There was also some surprise in circles which were more comfortable with Davis’  reputation for opposition to such issues as the repeal of Section 28 and gay couples adopting children. Davis himself, in an interview with the Morning Star (yes, an interview with the Morning Star) agreed that “There’ll be plenty of things in my policy brief, ideas that your readers will not agree with – my views on immigration and asylum, my views on penal policy, my views on economic policy”. And along with the support for him there was some very sharp, very pointed, opposition.  Among the kinder comments from his allies was “It is madness. He must have had a rush of blood to the head”; and from those who took a harsher view: “We never really trusted him and now we don’t have to worry any more about massaging his giant ego. He will be forgotten very quickly”. All of this was apart from the suggestions that Davis himself should fork out the £80,000 cost of the by-election.


Apart from Chakrabarti, Davis was supported by what might be described as an incongruous bunch.  Prominent among the MPs was Bob Marshall-Andrews, slipping effortlessly into yet another rebellion against the party leadership. From the Tory benches John Redwood, an exalted Fellow of All Souls, may have been looking to expunge some embarrassing memories of his time as a minister And we should not omit Roger Gale, Tory MP for Thanet, former disc jockey on a pirate radio station and a supporter of the death penalty for fatal knife attacks, even if this “would mean repeal of the Human Rights Act but I have no problem with that” – which was less than a ringing declaration of respect for the kinds of human rights which David Davis was supposed to be defending.

Inevitably there was Tony Benn, enjoying a retirement of darting from one dead-end protest to another after he had, as he put it, resigned from Parliament to get involved in politics. Just as inevitably, there was Bob Geldof, personifying an optimism for resuscitating a moribund career by doing Something Entirely Different. More dramatically Rachel North, who survived the July 7 bombs in London, supported Davis and denounced the Labour Party’s failure to put up a candidate in the by-election as “disgraceful”.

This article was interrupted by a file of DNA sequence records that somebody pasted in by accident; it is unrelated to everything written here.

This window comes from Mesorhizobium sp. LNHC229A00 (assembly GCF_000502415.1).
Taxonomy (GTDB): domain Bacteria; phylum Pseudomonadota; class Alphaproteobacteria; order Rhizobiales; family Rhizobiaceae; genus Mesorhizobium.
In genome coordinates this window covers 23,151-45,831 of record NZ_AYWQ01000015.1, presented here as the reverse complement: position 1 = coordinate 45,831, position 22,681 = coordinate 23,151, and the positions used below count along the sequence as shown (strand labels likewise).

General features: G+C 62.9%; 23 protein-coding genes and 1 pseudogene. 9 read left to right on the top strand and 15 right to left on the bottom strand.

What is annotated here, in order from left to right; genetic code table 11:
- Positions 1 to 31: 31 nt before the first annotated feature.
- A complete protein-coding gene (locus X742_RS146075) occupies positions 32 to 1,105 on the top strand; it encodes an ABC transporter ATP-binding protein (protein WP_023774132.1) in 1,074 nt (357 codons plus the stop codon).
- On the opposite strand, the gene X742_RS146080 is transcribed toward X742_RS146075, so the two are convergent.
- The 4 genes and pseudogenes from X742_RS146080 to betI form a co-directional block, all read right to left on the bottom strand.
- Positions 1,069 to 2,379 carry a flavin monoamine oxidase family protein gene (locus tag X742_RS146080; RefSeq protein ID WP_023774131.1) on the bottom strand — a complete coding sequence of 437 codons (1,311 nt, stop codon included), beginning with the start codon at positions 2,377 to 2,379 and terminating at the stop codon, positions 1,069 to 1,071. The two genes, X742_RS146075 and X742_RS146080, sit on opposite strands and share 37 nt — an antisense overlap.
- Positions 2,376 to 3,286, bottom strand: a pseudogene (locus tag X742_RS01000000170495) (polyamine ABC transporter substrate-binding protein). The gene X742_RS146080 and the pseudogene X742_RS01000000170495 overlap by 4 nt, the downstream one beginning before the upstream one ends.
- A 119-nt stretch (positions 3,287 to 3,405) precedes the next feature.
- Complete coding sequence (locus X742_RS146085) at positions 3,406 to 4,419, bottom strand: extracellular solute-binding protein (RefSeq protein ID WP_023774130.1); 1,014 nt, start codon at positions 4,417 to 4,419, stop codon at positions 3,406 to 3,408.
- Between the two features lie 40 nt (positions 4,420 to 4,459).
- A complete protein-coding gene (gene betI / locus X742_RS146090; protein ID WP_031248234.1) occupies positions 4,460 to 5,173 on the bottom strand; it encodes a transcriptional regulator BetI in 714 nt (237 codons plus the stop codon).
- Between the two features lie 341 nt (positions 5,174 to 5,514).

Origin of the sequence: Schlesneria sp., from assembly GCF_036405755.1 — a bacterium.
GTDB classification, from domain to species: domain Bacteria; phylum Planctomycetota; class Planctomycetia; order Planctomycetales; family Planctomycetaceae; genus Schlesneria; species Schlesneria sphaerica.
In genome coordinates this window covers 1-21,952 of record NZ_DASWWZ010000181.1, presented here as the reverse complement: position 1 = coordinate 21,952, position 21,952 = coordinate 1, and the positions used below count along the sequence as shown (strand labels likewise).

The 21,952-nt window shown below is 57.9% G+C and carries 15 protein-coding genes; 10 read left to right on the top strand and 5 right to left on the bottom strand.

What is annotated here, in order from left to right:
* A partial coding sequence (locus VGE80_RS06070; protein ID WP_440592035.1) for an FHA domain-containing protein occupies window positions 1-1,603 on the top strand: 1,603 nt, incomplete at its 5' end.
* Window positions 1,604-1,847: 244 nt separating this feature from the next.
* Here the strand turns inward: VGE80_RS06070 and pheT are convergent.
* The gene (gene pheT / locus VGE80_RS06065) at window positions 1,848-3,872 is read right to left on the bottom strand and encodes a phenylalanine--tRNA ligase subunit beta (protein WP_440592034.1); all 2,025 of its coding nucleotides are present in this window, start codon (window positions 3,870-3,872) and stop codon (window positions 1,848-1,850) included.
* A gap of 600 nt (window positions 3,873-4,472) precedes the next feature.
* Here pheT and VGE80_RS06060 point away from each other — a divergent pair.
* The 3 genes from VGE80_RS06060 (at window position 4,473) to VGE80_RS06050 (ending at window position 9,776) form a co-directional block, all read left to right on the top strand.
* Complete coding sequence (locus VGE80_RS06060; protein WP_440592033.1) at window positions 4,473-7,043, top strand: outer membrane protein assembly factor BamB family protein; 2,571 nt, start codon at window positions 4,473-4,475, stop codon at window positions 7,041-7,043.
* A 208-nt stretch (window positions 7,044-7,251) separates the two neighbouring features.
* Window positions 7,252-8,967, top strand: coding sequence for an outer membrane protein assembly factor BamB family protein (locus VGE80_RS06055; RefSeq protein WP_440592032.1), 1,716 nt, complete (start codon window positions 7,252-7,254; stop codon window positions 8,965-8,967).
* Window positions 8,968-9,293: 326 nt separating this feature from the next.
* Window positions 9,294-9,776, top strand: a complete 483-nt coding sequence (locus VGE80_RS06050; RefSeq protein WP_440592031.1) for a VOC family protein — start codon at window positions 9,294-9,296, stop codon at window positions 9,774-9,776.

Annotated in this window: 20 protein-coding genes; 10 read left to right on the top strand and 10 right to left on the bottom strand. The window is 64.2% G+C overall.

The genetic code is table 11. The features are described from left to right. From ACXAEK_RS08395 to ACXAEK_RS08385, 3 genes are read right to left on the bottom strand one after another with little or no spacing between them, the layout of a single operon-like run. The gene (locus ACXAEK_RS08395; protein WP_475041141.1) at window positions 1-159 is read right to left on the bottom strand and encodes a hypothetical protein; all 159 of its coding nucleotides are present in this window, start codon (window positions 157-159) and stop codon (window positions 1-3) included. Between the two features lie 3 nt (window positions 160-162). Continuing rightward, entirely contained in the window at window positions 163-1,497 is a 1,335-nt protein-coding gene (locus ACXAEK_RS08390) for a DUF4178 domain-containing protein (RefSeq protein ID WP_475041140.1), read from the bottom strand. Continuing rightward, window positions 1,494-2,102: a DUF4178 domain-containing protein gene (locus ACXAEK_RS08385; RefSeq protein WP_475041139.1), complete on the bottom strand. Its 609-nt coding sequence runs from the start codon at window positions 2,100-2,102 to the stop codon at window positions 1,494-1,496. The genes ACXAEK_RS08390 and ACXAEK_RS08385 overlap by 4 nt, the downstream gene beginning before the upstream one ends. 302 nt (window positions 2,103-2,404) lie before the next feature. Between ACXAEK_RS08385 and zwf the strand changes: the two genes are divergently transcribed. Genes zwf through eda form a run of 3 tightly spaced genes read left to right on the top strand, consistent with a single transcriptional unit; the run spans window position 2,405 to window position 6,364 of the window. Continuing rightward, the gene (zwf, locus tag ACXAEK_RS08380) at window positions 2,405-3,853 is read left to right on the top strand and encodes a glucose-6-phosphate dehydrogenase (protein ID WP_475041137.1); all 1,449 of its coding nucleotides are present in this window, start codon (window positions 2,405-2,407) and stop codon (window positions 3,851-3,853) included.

Instead the whole enterprise was condemned as a “stunt” – which seemed to have been borne out by the number of candidates for the by-election, some of them in comparison making the Monster Raving Looney Party seem sane and progressive (in fact their Mad Cow-Girl attracted 412 votes, seventh in the list of twenty-six). But Davis’ critics were MPs, who are not inspired by, or even familiar with, the idea of resigning on a matter of principle. And what is abundantly clear from the history of their parties is that stunts are essential to their existence. Stunts inform their various programmes and promises, which vary widely between one election and the next and sometimes from week to week when they are in power. Stunts, for example, justified the invasion of Iraq, the incoherent fumbling with which this government is trying to tone down the effects of the present economic crisis, the vicious squabbling between political leaders whose public face is one of ecstatic unity. Apparently unaware of it, Davis has emphasised the awful reality of a society which nurtures the interests of a minority class through stunts – a cruel, massive deception of the rest.